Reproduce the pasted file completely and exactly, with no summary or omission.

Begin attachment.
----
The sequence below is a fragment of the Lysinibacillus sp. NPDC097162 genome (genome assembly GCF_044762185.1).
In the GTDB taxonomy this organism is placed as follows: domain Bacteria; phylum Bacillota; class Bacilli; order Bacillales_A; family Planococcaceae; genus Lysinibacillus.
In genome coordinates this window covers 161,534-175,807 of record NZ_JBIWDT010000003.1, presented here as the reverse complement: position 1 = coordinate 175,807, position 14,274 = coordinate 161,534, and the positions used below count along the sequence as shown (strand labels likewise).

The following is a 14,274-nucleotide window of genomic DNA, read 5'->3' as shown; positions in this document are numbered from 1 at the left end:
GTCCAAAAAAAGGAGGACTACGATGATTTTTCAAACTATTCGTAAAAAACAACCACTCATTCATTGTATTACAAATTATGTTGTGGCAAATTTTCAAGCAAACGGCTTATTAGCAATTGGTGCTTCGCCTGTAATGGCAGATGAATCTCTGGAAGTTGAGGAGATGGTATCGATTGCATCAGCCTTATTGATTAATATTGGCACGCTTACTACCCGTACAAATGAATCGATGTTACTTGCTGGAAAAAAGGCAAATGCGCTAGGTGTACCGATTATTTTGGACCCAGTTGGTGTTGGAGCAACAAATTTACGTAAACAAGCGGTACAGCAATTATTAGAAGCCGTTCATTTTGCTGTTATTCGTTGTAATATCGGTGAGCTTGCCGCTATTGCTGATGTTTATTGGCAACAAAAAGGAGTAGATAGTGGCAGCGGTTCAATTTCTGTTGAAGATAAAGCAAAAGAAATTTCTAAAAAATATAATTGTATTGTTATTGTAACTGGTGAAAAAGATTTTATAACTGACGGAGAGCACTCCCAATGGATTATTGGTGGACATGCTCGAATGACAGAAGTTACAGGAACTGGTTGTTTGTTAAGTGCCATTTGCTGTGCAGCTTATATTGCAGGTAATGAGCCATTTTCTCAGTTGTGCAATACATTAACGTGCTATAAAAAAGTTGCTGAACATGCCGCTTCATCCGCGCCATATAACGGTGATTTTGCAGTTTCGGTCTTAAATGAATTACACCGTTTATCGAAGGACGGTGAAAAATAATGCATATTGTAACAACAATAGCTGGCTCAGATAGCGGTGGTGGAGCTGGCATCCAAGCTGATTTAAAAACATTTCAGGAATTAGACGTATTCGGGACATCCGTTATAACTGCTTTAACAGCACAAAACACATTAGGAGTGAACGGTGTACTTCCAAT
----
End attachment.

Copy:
The sequence below is a fragment of the Lysinibacillus sp. NPDC097162 genome (genome assembly GCF_044762185.1).
In the GTDB taxonomy this organism is placed as follows: domain Bacteria; phylum Bacillota; class Bacilli; order Bacillales_A; family Planococcaceae; genus Lysinibacillus.
In genome coordinates this window covers 161,534-175,807 of record NZ_JBIWDT010000003.1, presented here as the reverse complement: position 1 = coordinate 175,807, position 14,274 = coordinate 161,534, and the positions used below count along the sequence as shown (strand labels likewise).

The following is a 14,274-nucleotide window of genomic DNA, read 5'->3' as shown; positions in this document are numbered from 1 at the left end:
GTCCAAAAAAAGGAGGACTACGATGATTTTTCAAACTATTCGTAAAAAACAACCACTCATTCATTGTATTACAAATTATGTTGTGGCAAATTTTCAAGCAAACGGCTTATTAGCAATTGGTGCTTCGCCTGTAATGGCAGATGAATCTCTGGAAGTTGAGGAGATGGTATCGATTGCATCAGCCTTATTGATTAATATTGGCACGCTTACTACCCGTACAAATGAATCGATGTTACTTGCTGGAAAAAAGGCAAATGCGCTAGGTGTACCGATTATTTTGGACCCAGTTGGTGTTGGAGCAACAAATTTACGTAAACAAGCGGTACAGCAATTATTAGAAGCCGTTCATTTTGCTGTTATTCGTTGTAATATCGGTGAGCTTGCCGCTATTGCTGATGTTTATTGGCAACAAAAAGGAGTAGATAGTGGCAGCGGTTCAATTTCTGTTGAAGATAAAGCAAAAGAAATTTCTAAAAAATATAATTGTATTGTTATTGTAACTGGTGAAAAAGATTTTATAACTGACGGAGAGCACTCCCAATGGATTATTGGTGGACATGCTCGAATGACAGAAGTTACAGGAACTGGTTGTTTGTTAAGTGCCATTTGCTGTGCAGCTTATATTGCAGGTAATGAGCCATTTTCTCAGTTGTGCAATACATTAACGTGCTATAAAAAAGTTGCTGAACATGCCGCTTCATCCGCGCCATATAACGGTGATTTTGCAGTTTCGGTCTTAAATGAATTACACCGTTTATCGAAGGACGGTGAAAAATAATGCATATTGTAACAACAATAGCTGGCTCAGATAGCGGTGGTGGAGCTGGCATCCAAGCTGATTTAAAAACATTTCAGGAATTAGACGTATTCGGGACATCCGTTATAACTGCTTTAACAGCACAAAACACATTAGGAGTGAACGGTGTACTTCCAAT